Written and directed by Marco van Bergen, Viktor van der Valk, Marc Wagenaar, Jordi Wijnalda and Kasper van Beek. A married factory worker confronts his feelings as they bubble to the surface, two boxers fight for more than just keeps, a countryside coming out doesn’t quite go to plan, while at the beach a boy makes an unreal discovery. Starring: Gijs Blom, Bas Keizer, Matthijs van de Sande Bakhuyzen, Tom van Kessel, Kay Greidanus, Tine Joustra, Julian Moon Snijder and Milan Boele van Hensbroek.
The key theme that this collection of shorts explores is burgeoning sexuality, something that’s not limited to age or situation but is a universal element of self discovery in queer people. Each short approaches it from a different angle, covering: young, closeted love, naivety, curiosity, obsession, repression and loneliness. Whether they’re each trying to embrace or deny their sexuality, it all feeds back to the same theme. They’re individual in style and tone but so far as to not work together; they fit smoothly to the right degree without blending into one another. Aesthetically they’re all fairly down to earth, with the possible exception of Lukas by the Sea which occasionally tries a touch too hard to feel stylish, bringing a relatability and sympathy. None of them quite manage to hit a deeper note, to really stab at your emotions but they each hold a certain sincerity or honesty that tells a common experience in an unassuming way that you can connect to.
Another consistent factor between them is the minimal use of dialogue, it doesn’t rely on words to bring forth its meaning and is confident enough to sit in the quiet. Particularly in Beautiful Alexander, which translates the majority of its emotions through the acting and movement alone. The feelings they all bring vary from sad to sweet to sensitive, but all of them relate back to the true to life experiences of queer people, and some much more universally.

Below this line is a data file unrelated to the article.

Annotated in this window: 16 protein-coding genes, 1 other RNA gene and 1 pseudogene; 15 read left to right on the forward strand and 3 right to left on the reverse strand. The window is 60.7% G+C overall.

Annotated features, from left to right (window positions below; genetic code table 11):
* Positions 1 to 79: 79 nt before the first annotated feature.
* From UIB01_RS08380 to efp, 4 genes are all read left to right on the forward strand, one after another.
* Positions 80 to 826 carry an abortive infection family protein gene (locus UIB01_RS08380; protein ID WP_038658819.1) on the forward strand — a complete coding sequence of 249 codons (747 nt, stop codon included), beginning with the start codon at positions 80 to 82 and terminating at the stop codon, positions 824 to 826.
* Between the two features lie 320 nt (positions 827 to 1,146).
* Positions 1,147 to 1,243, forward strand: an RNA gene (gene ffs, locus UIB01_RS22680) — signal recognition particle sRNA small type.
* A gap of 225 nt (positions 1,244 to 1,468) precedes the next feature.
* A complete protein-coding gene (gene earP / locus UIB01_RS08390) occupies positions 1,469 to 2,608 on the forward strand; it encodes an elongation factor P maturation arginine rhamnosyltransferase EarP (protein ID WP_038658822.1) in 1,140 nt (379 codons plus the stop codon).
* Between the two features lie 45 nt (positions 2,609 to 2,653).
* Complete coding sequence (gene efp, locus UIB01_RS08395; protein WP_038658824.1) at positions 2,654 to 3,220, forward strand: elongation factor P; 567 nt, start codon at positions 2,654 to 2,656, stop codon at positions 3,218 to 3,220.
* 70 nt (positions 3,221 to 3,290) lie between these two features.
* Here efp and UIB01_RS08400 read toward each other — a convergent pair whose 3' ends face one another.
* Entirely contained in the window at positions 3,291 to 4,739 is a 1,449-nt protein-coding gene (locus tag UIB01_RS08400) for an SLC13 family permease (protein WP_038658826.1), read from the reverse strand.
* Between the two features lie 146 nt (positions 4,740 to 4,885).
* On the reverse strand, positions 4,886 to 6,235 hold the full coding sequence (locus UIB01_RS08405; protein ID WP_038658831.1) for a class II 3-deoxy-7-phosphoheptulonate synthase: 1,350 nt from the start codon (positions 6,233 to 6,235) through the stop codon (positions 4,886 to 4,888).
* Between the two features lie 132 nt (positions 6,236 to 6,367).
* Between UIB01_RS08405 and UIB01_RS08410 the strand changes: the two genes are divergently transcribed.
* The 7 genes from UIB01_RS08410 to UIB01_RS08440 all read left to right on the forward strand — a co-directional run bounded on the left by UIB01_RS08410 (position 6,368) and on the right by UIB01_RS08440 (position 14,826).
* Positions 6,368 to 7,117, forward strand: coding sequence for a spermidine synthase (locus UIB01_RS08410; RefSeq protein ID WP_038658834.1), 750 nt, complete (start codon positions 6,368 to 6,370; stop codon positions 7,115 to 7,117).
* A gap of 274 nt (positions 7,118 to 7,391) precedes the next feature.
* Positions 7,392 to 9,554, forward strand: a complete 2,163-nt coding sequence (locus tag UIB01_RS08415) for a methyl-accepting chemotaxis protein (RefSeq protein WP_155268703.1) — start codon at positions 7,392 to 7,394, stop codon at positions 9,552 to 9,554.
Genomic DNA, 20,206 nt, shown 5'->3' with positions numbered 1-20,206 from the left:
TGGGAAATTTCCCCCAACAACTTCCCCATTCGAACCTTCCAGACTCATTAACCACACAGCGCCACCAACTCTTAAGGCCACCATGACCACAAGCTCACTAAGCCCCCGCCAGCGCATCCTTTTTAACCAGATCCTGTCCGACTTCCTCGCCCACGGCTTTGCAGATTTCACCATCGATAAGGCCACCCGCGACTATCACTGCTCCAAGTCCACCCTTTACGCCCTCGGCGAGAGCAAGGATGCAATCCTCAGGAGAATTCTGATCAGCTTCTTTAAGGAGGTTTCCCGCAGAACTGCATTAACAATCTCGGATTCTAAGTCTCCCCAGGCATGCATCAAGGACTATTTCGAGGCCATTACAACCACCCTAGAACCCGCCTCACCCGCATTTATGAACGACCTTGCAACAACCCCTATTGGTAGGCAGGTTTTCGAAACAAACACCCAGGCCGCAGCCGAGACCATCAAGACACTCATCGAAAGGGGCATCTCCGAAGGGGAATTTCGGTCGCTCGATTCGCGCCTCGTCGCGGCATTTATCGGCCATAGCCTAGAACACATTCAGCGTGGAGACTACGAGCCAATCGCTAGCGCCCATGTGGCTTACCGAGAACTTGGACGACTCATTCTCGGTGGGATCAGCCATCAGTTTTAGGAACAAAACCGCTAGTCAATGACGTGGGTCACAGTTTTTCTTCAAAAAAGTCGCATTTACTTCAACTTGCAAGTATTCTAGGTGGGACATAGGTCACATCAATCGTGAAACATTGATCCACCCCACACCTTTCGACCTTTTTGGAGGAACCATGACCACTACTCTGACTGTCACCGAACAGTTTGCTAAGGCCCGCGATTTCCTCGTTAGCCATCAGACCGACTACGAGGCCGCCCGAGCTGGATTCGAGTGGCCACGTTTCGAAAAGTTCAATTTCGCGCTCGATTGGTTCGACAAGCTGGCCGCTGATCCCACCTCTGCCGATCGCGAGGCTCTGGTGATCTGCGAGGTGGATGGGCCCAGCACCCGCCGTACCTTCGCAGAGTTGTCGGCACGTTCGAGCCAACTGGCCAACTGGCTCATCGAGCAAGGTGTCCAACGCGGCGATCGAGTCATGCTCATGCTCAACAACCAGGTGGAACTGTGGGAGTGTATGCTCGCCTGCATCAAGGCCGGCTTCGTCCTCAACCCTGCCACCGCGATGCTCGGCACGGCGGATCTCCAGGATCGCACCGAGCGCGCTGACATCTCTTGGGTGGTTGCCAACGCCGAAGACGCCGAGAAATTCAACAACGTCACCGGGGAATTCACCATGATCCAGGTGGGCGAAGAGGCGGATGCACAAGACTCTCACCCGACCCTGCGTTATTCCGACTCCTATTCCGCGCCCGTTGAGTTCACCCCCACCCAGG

The performances are solid across the board, there’s no weak link and they all have something to add and yet a few of them do stand out among the rest. Firstly, both Bas Keizer and Gijs Blom in Dante vs. Mohammed Ali, they have a wonderful connection and while that particular short is heavier on the dialogue, most of that is built through the way they look at one another. They work extremely well together and each represent different experiences, while one wants to break out, the other wants to stay in the closet to please his community. Secondly, Florian Regtien in Beautiful Alexander who gives a beautifully subtle but touching performance, bringing forth a barrage of different emotions without having to say a word.
The Dutch Boys is a relatable, sweet and down to earth collection of short films. Each of them may represent a different experience but together they present a collective one. It shows that discovering your sexuality and curiosity is not bound by age, showing a more universal side to the experience. Its filmmakers impressively manage to each bring a different style to their films and yet have them pair wonderfully with one another, never blending but never clashing.